Over the years I’ve watched the Spurs, sometimes Pop makes the right adjustments and sometimes he doesn’t. IMO, yesterday, Pop’s decisions were right on the $$$.

    Certain NBA analysts have been concerned about Horry’s inability to hit shots playing against Odom, et al … but during yesterday’s TNT broadcast Kenny Smith finally got it right when he said that Robert Horry’s job this series isn’t to score baskets (which at last Horry stopped looking to do in the 2nd half) but to STOP Lamar Odom (or Radmanovic) from posting up at-will, scoring and rebounding against the Spurs’ slower or smaller SF/PF’s (e.g. Thomas, Oberto & Udoka) who were getting killed in Game 1 & 2.

    Likewise, the decision to go to Brent Barry with the 2nd unit was an absolute necessity, as Barry is taller, more athletic, quicker and a better perimeter shooter AND superior passer (with a high Bball IQ) than any of the other options which the Spurs have against the likes of Vujacic, Walton & Ariza (coming off the Lakers’ bench), or Odom when LA decides to go ‘small’ with Bryant (3) & Odom (4) in the front-court beside Gasol.


    For the Spurs to win games in this series Manu, Parker & Duncan each have to do what it is they specialize in doing BUT … the key to winning the series (4-3) for San Antonio is how Pop uses the other players at his disposal … e.g. Oberto, Finley, Thomas, Horry, Barry, Vaughn, Udoka and (even) Bonner.

    These two teams are very close in ability … so much so that I still can’t pick an eventual winner with any degree of certainty, hence I’ve made no ‘Series Selection’ , to this point … and if it’s going to go 7 seven games, as I forecast in my Conference Finals Preview, both of these two Hall Of Fame coaches will need to be at their absolute best, or either team is fully capable of running the table on the other faster than you can say CP3wastherealmvpofthe2007-2008regularseason.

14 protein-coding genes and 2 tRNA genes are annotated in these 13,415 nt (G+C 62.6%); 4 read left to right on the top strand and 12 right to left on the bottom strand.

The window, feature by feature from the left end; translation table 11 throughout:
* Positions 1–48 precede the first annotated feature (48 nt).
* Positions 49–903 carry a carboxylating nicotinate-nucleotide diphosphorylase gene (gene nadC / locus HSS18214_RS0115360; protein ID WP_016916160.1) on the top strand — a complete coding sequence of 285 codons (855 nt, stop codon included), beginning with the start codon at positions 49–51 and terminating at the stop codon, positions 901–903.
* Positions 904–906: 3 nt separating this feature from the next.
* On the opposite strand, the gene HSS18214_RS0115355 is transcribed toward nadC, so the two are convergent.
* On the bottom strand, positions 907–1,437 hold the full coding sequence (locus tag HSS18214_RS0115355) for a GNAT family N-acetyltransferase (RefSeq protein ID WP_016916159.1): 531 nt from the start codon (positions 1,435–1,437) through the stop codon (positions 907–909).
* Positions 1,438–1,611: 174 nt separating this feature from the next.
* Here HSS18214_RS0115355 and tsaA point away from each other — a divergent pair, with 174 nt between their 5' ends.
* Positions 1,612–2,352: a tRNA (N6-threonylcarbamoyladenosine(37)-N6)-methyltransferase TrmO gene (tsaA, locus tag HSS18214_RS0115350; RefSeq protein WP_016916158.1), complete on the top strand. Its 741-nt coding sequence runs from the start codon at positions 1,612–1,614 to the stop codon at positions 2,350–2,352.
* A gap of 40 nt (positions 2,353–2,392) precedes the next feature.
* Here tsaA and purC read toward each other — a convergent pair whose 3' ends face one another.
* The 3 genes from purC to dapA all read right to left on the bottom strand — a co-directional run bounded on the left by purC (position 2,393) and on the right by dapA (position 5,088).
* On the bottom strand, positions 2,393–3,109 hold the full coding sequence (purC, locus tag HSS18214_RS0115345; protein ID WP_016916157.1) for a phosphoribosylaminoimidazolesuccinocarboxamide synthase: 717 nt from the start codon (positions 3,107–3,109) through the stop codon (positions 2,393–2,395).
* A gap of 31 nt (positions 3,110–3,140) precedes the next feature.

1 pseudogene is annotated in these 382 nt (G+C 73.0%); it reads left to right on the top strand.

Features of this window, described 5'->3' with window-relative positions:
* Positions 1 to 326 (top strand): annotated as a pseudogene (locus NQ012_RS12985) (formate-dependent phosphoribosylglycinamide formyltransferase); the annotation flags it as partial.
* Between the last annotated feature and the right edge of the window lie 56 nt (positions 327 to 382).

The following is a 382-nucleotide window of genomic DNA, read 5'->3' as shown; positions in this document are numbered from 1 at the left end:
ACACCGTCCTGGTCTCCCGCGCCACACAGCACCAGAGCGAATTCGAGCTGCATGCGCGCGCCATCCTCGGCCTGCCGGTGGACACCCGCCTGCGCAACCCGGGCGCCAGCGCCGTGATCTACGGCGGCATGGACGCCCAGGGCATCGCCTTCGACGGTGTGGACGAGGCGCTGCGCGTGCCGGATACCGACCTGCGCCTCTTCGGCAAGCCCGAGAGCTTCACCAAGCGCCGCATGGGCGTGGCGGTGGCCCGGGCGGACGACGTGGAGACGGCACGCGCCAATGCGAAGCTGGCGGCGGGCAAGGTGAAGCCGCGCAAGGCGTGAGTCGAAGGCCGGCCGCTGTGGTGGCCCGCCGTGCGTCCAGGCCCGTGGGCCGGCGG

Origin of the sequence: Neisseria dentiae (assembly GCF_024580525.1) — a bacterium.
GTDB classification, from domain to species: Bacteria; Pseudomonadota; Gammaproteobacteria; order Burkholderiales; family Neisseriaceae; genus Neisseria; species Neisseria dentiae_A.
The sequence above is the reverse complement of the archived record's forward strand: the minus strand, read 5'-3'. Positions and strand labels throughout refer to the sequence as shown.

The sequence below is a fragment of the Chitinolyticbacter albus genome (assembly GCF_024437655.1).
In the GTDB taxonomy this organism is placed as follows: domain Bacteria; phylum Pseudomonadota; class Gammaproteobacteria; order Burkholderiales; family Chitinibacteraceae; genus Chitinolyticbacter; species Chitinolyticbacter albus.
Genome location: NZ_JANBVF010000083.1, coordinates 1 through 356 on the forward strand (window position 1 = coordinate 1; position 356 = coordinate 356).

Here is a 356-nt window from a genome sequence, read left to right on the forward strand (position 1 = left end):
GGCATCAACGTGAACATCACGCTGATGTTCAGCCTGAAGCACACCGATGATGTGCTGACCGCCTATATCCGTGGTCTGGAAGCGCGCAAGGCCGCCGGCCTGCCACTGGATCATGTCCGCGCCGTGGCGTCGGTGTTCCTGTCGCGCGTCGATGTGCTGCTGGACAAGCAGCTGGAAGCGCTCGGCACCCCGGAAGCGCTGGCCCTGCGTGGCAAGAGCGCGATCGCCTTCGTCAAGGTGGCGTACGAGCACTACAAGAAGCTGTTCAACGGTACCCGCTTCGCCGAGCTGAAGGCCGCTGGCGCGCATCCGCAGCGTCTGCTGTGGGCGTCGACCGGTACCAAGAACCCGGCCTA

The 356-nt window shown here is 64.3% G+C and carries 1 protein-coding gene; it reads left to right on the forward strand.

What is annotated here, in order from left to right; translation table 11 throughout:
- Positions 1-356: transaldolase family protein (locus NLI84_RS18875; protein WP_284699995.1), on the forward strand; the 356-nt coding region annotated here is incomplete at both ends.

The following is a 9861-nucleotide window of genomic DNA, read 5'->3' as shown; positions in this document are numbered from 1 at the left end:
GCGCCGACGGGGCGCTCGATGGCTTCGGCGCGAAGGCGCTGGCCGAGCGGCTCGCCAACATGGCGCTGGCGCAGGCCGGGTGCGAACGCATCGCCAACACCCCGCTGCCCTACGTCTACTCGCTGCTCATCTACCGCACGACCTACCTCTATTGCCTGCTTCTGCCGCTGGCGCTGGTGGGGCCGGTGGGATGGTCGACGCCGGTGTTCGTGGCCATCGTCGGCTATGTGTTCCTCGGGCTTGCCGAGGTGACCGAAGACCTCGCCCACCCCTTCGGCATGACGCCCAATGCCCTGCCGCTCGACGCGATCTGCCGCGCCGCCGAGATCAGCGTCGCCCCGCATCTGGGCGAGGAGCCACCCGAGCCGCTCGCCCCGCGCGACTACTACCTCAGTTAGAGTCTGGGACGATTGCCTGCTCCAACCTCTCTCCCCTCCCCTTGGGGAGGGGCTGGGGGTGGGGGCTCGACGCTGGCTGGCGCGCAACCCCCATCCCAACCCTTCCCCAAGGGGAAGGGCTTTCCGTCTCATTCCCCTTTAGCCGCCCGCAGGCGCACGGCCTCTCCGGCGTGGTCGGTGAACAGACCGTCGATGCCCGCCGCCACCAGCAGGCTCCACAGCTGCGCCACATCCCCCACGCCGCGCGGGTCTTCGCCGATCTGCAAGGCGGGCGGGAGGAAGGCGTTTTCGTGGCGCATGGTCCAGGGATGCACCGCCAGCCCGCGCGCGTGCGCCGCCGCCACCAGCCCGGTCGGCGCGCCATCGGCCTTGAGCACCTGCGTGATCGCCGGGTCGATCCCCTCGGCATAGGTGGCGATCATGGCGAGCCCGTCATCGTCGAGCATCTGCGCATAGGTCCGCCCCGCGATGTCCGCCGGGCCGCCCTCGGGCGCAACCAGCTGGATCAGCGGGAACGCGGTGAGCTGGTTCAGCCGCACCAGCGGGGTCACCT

You’re correct, Game 4 is going to be a hum-dinger … with the Spurs’ title hopes still on the line.

  6. john Says:

    As the saying goes, home sweet home. You can’t argue about that. I know what the Spurs are capable of in San Antonio.

    The Lakers should not think that they can have it their way based on what happened in Game 1 & 2.

    Most importantly, Manu GINOBILI was back at his very best. In fact I would say this has been his best so far in the post season. The more like this the Spurs get from him, the better they’ll get.

    I’ll be looking forward to Game 4 to see Manu do it all over again.

    Let me know what is your thought about Manu’s performance from Game 3….

  7. khandor Says:


    As always, thanks for your comment.

    If Ginobili plays like he did in Game 3, and Pop sticks with his new rotation … i.e. playing Brent Barry & Robert Horry instead of Ime Udoka … the Spurs are going to end up playing 7 games in this series against the Lakers.

    Will they vanquish LA to reach the NBA Finals?

    I have too much respect for Phil Jackson and this year’s Lakers’ crew to answer that question just yet.

    All I can tell you is that this series is going to go 7 games and probably be decided in the final 3 minutes of the last game.

    In my judgment, at their best, these two teams are exceptionally even.